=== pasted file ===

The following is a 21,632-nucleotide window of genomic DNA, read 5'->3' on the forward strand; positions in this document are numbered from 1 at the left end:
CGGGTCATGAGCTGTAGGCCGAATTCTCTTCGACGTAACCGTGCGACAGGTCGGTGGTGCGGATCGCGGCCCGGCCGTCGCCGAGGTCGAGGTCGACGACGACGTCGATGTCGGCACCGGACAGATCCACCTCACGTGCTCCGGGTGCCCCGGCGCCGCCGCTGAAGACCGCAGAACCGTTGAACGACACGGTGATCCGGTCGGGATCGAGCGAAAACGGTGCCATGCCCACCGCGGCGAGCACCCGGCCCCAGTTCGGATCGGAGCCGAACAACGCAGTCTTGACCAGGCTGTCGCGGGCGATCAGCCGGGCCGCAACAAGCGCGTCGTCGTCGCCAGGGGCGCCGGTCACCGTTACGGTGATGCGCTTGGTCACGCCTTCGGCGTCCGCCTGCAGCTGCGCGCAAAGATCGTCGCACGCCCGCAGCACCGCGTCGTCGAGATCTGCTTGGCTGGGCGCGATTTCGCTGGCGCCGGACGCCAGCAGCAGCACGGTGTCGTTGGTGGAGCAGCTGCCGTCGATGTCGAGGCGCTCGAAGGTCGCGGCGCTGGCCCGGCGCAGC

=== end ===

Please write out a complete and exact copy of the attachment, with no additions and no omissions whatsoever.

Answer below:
The following is a 21,632-nucleotide window of genomic DNA, read 5'->3' on the forward strand; positions in this document are numbered from 1 at the left end:
CGGGTCATGAGCTGTAGGCCGAATTCTCTTCGACGTAACCGTGCGACAGGTCGGTGGTGCGGATCGCGGCCCGGCCGTCGCCGAGGTCGAGGTCGACGACGACGTCGATGTCGGCACCGGACAGATCCACCTCACGTGCTCCGGGTGCCCCGGCGCCGCCGCTGAAGACCGCAGAACCGTTGAACGACACGGTGATCCGGTCGGGATCGAGCGAAAACGGTGCCATGCCCACCGCGGCGAGCACCCGGCCCCAGTTCGGATCGGAGCCGAACAACGCAGTCTTGACCAGGCTGTCGCGGGCGATCAGCCGGGCCGCAACAAGCGCGTCGTCGTCGCCAGGGGCGCCGGTCACCGTTACGGTGATGCGCTTGGTCACGCCTTCGGCGTCCGCCTGCAGCTGCGCGCAAAGATCGTCGCACGCCCGCAGCACCGCGTCGTCGAGATCTGCTTGGCTGGGCGCGATTTCGCTGGCGCCGGACGCCAGCAGCAGCACGGTGTCGTTGGTGGAGCAGCTGCCGTCGATGTCGAGGCGCTCGAAGGTCGCGGCGCTGGCCCGGCGCAGC